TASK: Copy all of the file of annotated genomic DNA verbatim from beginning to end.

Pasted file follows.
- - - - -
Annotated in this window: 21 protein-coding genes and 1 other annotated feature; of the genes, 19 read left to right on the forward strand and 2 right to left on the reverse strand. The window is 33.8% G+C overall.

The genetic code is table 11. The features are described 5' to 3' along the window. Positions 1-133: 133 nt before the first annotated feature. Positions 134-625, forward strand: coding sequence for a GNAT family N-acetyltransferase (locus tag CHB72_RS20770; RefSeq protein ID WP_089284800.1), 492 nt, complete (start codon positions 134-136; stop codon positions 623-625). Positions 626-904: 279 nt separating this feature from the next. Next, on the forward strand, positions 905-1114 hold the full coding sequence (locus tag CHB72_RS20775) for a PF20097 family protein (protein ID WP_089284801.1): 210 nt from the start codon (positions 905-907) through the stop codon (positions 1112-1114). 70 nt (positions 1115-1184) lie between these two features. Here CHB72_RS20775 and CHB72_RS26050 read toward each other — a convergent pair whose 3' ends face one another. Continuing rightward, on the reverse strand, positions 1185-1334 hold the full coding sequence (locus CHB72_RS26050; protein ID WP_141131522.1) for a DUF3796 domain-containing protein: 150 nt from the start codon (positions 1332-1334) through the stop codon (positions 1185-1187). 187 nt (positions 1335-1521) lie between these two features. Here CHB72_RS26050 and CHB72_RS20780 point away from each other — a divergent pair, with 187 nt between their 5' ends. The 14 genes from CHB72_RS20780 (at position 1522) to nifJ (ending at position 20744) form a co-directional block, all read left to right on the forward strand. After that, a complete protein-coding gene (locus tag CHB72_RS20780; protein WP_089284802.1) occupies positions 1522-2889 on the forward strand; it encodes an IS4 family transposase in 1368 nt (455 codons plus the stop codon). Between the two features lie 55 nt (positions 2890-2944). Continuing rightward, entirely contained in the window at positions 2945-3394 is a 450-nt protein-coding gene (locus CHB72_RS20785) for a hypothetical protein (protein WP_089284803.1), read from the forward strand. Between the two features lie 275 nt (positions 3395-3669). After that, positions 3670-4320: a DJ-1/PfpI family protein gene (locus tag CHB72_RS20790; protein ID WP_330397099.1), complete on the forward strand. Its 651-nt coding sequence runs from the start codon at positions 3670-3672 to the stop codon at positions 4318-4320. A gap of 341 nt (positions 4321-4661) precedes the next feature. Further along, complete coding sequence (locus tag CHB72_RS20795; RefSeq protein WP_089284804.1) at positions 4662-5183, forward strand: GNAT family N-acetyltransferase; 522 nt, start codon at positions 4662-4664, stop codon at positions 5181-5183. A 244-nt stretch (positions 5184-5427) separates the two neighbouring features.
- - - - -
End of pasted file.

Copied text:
Annotated in this window: 21 protein-coding genes and 1 other annotated feature; of the genes, 19 read left to right on the forward strand and 2 right to left on the reverse strand. The window is 33.8% G+C overall.

The genetic code is table 11. The features are described 5' to 3' along the window. Positions 1-133: 133 nt before the first annotated feature. Positions 134-625, forward strand: coding sequence for a GNAT family N-acetyltransferase (locus tag CHB72_RS20770; RefSeq protein ID WP_089284800.1), 492 nt, complete (start codon positions 134-136; stop codon positions 623-625). Positions 626-904: 279 nt separating this feature from the next. Next, on the forward strand, positions 905-1114 hold the full coding sequence (locus tag CHB72_RS20775) for a PF20097 family protein (protein ID WP_089284801.1): 210 nt from the start codon (positions 905-907) through the stop codon (positions 1112-1114). 70 nt (positions 1115-1184) lie between these two features. Here CHB72_RS20775 and CHB72_RS26050 read toward each other — a convergent pair whose 3' ends face one another. Continuing rightward, on the reverse strand, positions 1185-1334 hold the full coding sequence (locus CHB72_RS26050; protein ID WP_141131522.1) for a DUF3796 domain-containing protein: 150 nt from the start codon (positions 1332-1334) through the stop codon (positions 1185-1187). 187 nt (positions 1335-1521) lie between these two features. Here CHB72_RS26050 and CHB72_RS20780 point away from each other — a divergent pair, with 187 nt between their 5' ends. The 14 genes from CHB72_RS20780 (at position 1522) to nifJ (ending at position 20744) form a co-directional block, all read left to right on the forward strand. After that, a complete protein-coding gene (locus tag CHB72_RS20780; protein WP_089284802.1) occupies positions 1522-2889 on the forward strand; it encodes an IS4 family transposase in 1368 nt (455 codons plus the stop codon). Between the two features lie 55 nt (positions 2890-2944). Continuing rightward, entirely contained in the window at positions 2945-3394 is a 450-nt protein-coding gene (locus CHB72_RS20785) for a hypothetical protein (protein WP_089284803.1), read from the forward strand. Between the two features lie 275 nt (positions 3395-3669). After that, positions 3670-4320: a DJ-1/PfpI family protein gene (locus tag CHB72_RS20790; protein ID WP_330397099.1), complete on the forward strand. Its 651-nt coding sequence runs from the start codon at positions 3670-3672 to the stop codon at positions 4318-4320. A gap of 341 nt (positions 4321-4661) precedes the next feature. Further along, complete coding sequence (locus tag CHB72_RS20795; RefSeq protein WP_089284804.1) at positions 4662-5183, forward strand: GNAT family N-acetyltransferase; 522 nt, start codon at positions 4662-4664, stop codon at positions 5181-5183. A 244-nt stretch (positions 5184-5427) separates the two neighbouring features.